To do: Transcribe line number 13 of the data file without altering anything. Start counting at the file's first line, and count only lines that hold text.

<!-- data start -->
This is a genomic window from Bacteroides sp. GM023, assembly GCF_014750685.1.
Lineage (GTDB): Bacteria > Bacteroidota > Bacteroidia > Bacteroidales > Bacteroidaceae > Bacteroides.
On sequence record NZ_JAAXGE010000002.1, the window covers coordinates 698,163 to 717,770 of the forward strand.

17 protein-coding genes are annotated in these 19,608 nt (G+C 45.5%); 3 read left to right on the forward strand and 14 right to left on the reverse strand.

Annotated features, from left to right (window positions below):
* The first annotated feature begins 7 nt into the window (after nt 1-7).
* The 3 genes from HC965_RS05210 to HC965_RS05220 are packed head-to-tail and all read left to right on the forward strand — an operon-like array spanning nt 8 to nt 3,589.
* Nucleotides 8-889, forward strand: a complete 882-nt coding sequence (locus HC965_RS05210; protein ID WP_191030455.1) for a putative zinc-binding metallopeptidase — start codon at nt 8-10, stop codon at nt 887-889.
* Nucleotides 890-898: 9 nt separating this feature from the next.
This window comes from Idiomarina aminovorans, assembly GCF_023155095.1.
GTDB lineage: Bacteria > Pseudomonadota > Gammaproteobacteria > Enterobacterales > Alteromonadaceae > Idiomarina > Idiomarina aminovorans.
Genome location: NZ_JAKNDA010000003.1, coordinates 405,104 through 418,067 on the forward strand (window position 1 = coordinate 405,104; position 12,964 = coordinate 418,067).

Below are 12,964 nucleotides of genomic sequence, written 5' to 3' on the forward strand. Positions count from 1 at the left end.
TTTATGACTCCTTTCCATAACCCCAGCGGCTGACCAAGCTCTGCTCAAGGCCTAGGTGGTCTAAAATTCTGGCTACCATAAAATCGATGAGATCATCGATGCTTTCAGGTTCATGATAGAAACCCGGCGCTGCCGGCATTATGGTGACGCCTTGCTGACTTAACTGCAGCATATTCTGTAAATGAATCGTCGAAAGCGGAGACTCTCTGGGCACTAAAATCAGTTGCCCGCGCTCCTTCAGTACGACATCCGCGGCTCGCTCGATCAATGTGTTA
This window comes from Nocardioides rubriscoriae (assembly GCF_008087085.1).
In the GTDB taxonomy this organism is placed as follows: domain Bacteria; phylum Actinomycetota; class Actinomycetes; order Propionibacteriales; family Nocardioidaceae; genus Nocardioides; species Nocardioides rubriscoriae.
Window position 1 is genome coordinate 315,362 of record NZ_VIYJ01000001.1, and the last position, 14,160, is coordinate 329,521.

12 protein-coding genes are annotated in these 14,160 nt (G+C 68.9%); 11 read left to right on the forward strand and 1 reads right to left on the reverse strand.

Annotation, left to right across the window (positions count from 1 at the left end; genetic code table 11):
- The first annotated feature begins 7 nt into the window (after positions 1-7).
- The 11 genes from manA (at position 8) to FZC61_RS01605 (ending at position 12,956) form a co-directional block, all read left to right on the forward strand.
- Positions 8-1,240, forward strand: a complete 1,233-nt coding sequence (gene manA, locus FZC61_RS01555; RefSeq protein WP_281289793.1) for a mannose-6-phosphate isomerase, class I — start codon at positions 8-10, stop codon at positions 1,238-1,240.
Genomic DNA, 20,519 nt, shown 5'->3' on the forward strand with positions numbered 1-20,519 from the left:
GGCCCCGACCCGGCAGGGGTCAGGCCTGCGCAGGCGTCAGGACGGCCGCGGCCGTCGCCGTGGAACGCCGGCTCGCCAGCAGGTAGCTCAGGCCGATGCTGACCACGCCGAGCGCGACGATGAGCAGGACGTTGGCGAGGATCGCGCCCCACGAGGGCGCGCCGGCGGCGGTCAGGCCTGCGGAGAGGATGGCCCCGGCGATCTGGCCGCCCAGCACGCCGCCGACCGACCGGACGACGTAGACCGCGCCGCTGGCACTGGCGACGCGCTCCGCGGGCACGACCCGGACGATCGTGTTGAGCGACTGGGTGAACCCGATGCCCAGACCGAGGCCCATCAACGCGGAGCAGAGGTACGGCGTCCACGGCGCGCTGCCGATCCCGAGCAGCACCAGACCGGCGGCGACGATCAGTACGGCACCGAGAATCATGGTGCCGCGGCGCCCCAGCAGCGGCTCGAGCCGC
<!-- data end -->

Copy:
Below are 12,964 nucleotides of genomic sequence, written 5' to 3' on the forward strand. Positions count from 1 at the left end.